My parents visited me a couple of weeks back, and my mom and I had a profound conversation one night.
It all began when we came across children of her friends in Dubai at a congregation. For some reason, they didn’t acknowledge or greet her; in fact, I saw my mom make an effort to greet one of them, but they seemed to be in a hurry, and quickly excused themselves.
I come from a culture that stresses on respect for elders and expects children to respectfully greet elders at all times. Seeing the way attitude and values had changed over time, she sat me down one evening and said: “We have taught you well. You have been taught to respect elders and take their blessings. You have not been taught to be arrogant, no matter what or who you become in this life. Always make the first move and greet your elders and people of your faith, even if they think less of you. Remember the One above does not approve of arrogance.”
I nodded, as was expected. But the truth is that I am more of an introvert than an extrovert. My reason for being stingy with greetings, hugs, kisses and overt display of affection towards strangers and mere acquaintances stems from shyness and awkwardness than superiority complexes.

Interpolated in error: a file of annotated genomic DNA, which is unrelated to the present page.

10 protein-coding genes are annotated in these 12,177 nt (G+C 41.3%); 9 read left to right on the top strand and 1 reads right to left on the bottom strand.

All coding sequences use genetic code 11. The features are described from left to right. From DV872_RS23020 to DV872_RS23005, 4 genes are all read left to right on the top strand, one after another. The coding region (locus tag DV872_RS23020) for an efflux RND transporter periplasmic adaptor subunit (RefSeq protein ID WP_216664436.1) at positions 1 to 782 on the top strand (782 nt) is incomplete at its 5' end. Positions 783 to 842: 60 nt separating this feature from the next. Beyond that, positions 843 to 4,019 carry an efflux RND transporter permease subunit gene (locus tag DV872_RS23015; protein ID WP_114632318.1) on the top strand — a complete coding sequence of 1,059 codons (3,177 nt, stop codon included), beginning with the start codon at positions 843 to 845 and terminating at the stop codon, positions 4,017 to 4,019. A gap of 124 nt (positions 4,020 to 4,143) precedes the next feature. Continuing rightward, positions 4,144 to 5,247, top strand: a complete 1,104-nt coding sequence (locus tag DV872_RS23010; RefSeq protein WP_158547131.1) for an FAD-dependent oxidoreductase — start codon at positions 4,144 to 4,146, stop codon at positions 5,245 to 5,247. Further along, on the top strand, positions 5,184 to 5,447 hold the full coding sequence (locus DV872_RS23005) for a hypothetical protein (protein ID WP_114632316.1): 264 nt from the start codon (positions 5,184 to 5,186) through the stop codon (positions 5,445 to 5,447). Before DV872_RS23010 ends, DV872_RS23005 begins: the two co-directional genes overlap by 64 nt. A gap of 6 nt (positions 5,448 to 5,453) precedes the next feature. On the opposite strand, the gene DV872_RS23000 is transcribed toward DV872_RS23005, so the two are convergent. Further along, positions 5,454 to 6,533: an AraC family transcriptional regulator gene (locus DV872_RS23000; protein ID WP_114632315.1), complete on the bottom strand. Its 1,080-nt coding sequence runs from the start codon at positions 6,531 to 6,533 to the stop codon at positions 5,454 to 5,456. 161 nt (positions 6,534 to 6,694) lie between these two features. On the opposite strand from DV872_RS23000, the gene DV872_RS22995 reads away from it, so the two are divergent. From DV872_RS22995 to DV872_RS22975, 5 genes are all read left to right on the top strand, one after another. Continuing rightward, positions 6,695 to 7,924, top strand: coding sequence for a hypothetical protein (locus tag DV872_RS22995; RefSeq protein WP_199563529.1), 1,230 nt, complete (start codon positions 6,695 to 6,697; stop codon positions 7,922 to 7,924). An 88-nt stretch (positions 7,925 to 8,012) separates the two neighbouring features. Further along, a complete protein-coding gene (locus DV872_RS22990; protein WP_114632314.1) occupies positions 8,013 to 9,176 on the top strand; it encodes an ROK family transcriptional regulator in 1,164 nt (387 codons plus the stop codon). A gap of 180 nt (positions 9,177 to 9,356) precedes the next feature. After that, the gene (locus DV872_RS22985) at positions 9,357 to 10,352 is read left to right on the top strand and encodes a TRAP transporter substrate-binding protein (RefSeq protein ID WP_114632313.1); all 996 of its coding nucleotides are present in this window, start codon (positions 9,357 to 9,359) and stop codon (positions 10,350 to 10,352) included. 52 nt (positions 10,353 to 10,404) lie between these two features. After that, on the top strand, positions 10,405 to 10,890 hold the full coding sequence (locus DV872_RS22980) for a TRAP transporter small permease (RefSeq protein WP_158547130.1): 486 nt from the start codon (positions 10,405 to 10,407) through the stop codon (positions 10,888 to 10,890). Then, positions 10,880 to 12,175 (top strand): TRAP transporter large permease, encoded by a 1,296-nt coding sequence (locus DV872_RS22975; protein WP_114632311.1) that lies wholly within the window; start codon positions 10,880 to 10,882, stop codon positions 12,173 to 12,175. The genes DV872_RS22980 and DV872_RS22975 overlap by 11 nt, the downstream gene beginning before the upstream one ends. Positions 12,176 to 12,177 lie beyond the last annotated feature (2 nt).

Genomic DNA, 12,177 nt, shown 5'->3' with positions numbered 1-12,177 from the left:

But I did make a conscious effort. I do not go to Jamat Khaane as often as I would like, so my interaction with elders is rather limited. Instead, I would go up to people who I often meet at events; the same people are generously loving over social media, with abundant kisses, hugs and xoxos, but in person, they looked at me like I had suddenly morphed into a parasite. A quick ‘Oh hi, been so long…’ and they’d get back to whatever it is they were doing before I had trespassed unwritten social boundaries.
Rationalising their reactions, I have come up with following scenarios –
Shaheen: Heya, how is it going? Been so long!
Person: Oh Hi, yes been forever…
And then silently in her head, person wonders:
- She is generally a cold, barely smiling b***h, why is she being nice? Does she need a favour?
- Amm, this is awkward. I can’t keep a conversation after the courteous greetings. Should I comment about the weather? I am definitely not complementing her for those stunning pair of heels – HELL TO THE NO!
- What’s her name? Shireen? Shermeen? Shaneen? Damn it!
Well, I am quiet disappointed with the result of this exercise so far. We live in a world of emoticons, where real sentiment mostly makes us uncomfortable and human contact is kept at a bare minimum. Sad, sad state of affairs.
I am not having any of it – I am going to come to you, say hi, and let you judge me, while hoping that we can talk – like real people do (or are at least expected and capable of). If you want, feel free to carry on this chain and make an effort to go across the room and say hello.
Let’s do this!